Results 4 resources
Teixeira, V., Correia, A., Monteiro, E., Kuok, A., & Forlin, C. (2018). Placement, inclusion, law and teachers’ perceptions in Macao’s schools. International Journal of Inclusive Education, 22(9), 1014–1032. https://doi.org/10.1080/13603116.2017.1414318
In Macao, the government has initiated a debate regarding revisions in the Decree Law in order to promote a more inclusive schooling system. In this Special Administrative Region of China, inclusive education is one of three possible types of special education that are likely be legislated in the future. The way the teachers perceive the different aspects related to inclusive education, namely the principles, concepts and law, is essential for its full implementation. The aim of this study is to understand teachers’ perceptions about the proposed amendments in the consultation document for changes in the special education regime. In particular, we focus on teachers’ acceptance of the recommended role of parents, the proposed placement models and expectations for teacher training. A mixed-methods approach with a survey of a sample of 500 teachers in private schools and interviews to a sub-sample of 20 provide the data. While agreeing in principle with the majority of the proposed changes in the Decree Law, there were several reservations made by the teachers, especially regarding the extent of parental choice, placement decisions and teacher training. Recommendations to continue the pathway for a more inclusive education system in Macao and for further research are made.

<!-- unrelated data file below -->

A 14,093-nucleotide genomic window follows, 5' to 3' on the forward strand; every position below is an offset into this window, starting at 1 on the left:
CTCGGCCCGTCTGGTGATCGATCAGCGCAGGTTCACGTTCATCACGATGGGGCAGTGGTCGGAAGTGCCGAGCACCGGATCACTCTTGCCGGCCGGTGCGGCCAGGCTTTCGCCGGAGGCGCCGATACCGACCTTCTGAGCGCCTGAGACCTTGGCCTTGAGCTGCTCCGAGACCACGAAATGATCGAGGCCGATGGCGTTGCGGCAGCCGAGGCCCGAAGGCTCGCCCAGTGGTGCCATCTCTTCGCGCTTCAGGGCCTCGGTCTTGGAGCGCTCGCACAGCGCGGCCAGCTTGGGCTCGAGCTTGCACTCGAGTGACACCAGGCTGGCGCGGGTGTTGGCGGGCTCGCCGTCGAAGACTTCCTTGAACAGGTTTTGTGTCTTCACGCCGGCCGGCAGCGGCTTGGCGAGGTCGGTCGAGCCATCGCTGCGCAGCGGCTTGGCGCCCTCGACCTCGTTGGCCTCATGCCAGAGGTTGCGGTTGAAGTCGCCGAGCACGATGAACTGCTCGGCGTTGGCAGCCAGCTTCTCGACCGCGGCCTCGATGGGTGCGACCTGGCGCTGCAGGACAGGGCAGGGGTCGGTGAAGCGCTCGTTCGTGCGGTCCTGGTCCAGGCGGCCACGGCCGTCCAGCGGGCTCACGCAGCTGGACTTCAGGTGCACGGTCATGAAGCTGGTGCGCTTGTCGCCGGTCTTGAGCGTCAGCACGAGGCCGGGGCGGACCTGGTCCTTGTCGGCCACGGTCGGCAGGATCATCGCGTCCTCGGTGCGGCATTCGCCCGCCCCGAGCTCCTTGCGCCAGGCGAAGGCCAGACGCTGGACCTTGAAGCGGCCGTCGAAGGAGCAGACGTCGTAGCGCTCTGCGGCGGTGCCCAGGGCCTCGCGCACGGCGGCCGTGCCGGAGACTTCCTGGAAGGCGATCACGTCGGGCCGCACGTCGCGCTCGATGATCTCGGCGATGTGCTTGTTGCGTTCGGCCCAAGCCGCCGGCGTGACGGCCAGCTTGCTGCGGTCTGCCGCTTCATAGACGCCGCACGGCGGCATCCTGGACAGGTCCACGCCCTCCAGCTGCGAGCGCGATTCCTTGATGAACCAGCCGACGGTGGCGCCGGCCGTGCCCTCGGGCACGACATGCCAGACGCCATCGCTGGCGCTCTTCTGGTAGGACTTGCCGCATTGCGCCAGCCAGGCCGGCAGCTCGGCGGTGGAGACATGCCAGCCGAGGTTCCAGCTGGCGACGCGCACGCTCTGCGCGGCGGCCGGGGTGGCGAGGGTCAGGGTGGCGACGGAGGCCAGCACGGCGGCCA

Monteiro, E., Kuok, A., Correia, A., Forlin, C., & Teixeira, V. (2019). Perceived efficacy of teachers in Macao and their alacrity to engage with inclusive education. International Journal of Inclusive Education, 23(1), 93–108. https://doi.org/10.1080/13603116.2018.1514762
This paper reports findings of a mixed methods study examining private school teachers’ perceptions of efficacy in dealing with the challenges presented by inclusive education in Macao. This is highly pertinent after the Government invited consultation to propose changes to amendments of the Decree Law of 1996 concerning the education of students with Special Education Needs (SEN) which will likely see private schools being required to accept these students in the future. Within the context of teacher preparedness for inclusive education, the study found that a number of teachers felt that they were not at all prepared to teach students with SEN. Whilst some teachers suggested that they lacked skills and knowledge in teaching in inclusive classrooms, some felt overwhelmed with the challenges. The teachers proposed that they would need to know how to provide instructional adaptations and modifications to support students with SEN. Implications for continuous development of teacher training and education are discussed within the context of improving teacher efficacy and how private school teachers could better respond to the challenges of inclusive education in Macao.
Kuok, A. C. H., Teixeira, V., Forlin, C., Monteiro, E., & Correia, A. (2020). The Effect of Self-Efficacy and Role Understanding on Teachers’ Emotional Exhaustion and Work Engagement in Inclusive Education in Macao (SAR). International Journal of Disability, Development and Education, 1–19. https://doi.org/10.1080/1034912X.2020.1808949